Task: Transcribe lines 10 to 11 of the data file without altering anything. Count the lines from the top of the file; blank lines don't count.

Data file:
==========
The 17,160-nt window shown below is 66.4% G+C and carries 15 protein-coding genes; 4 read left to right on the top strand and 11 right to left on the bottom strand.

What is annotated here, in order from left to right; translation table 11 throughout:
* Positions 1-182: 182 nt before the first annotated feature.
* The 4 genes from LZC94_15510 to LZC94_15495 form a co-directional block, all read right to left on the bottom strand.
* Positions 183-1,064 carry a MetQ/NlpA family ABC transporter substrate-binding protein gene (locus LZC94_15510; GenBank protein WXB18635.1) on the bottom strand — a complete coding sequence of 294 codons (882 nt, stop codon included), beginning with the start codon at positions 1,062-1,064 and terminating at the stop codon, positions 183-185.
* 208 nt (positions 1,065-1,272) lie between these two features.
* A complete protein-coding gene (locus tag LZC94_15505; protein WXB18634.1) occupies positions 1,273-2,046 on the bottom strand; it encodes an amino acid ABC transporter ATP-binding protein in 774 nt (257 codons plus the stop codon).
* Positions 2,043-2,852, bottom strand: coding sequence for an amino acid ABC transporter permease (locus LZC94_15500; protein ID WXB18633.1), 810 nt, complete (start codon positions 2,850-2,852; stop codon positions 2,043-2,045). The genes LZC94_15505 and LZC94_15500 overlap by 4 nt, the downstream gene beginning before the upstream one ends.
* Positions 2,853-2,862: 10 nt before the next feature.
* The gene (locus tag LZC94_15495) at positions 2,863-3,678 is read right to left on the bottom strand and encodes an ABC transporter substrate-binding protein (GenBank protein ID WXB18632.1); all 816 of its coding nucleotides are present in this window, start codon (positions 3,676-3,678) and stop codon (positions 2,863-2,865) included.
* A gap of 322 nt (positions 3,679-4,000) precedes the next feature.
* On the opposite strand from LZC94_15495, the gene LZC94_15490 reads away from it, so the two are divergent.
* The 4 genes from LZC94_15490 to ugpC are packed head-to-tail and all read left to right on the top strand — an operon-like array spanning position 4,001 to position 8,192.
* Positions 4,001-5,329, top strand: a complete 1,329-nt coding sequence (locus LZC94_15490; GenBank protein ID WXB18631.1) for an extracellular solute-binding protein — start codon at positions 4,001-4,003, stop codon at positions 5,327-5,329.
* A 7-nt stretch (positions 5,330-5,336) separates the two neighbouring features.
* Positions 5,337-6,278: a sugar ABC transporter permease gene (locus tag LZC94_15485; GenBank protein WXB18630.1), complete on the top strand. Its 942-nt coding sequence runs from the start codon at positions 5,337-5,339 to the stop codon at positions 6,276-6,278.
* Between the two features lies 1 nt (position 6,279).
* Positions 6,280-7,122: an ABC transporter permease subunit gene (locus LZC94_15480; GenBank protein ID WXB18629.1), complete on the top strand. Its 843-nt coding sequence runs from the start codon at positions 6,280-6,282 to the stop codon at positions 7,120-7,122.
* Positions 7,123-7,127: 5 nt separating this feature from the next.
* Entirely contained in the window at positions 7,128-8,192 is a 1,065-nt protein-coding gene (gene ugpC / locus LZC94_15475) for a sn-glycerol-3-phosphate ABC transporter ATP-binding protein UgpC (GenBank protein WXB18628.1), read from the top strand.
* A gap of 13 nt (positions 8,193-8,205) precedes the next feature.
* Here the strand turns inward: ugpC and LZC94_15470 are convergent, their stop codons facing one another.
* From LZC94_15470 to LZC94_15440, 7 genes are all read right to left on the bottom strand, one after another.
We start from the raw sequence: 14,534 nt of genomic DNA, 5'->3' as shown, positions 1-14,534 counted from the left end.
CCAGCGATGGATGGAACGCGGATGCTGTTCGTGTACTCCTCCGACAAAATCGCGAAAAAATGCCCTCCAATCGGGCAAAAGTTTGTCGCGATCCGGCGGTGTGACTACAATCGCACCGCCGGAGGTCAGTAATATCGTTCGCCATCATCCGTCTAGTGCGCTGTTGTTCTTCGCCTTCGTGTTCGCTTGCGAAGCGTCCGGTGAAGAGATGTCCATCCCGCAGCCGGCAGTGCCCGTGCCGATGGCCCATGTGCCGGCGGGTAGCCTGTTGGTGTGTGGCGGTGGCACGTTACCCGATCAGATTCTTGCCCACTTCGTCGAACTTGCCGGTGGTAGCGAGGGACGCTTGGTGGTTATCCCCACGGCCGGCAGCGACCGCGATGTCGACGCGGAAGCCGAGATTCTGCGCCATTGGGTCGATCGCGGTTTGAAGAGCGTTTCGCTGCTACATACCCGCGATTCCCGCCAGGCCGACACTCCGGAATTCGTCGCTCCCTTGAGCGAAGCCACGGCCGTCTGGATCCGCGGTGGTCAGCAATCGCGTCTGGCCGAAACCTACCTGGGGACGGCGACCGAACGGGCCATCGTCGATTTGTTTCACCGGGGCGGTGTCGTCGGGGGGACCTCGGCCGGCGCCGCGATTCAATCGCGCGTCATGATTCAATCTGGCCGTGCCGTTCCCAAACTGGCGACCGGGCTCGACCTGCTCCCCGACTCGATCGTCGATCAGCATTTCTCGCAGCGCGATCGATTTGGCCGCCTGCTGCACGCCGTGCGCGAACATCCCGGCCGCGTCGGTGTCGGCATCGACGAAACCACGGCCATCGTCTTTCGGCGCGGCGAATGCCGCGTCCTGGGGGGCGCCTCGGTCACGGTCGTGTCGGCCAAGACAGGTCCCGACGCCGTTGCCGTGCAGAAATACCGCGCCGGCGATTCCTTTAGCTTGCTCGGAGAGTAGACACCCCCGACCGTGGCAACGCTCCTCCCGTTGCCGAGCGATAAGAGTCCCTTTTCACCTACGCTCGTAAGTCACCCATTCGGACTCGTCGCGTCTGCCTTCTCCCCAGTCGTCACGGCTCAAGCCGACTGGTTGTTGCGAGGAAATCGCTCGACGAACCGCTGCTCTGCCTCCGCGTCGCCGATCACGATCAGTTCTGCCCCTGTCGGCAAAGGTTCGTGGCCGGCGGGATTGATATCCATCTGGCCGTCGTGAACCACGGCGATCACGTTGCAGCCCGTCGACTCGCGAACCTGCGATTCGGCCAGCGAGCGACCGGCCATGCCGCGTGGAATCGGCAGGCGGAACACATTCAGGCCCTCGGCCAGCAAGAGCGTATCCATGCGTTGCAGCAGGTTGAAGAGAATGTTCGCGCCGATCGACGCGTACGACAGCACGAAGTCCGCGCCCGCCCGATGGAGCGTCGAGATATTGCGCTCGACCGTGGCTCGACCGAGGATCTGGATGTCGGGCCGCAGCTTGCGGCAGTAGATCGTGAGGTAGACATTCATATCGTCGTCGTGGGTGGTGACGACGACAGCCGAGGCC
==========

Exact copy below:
* The gene (locus tag LZC94_15495) at positions 2,863-3,678 is read right to left on the bottom strand and encodes an ABC transporter substrate-binding protein (GenBank protein ID WXB18632.1); all 816 of its coding nucleotides are present in this window, start codon (positions 3,676-3,678) and stop codon (positions 2,863-2,865) included.
* A gap of 322 nt (positions 3,679-4,000) precedes the next feature.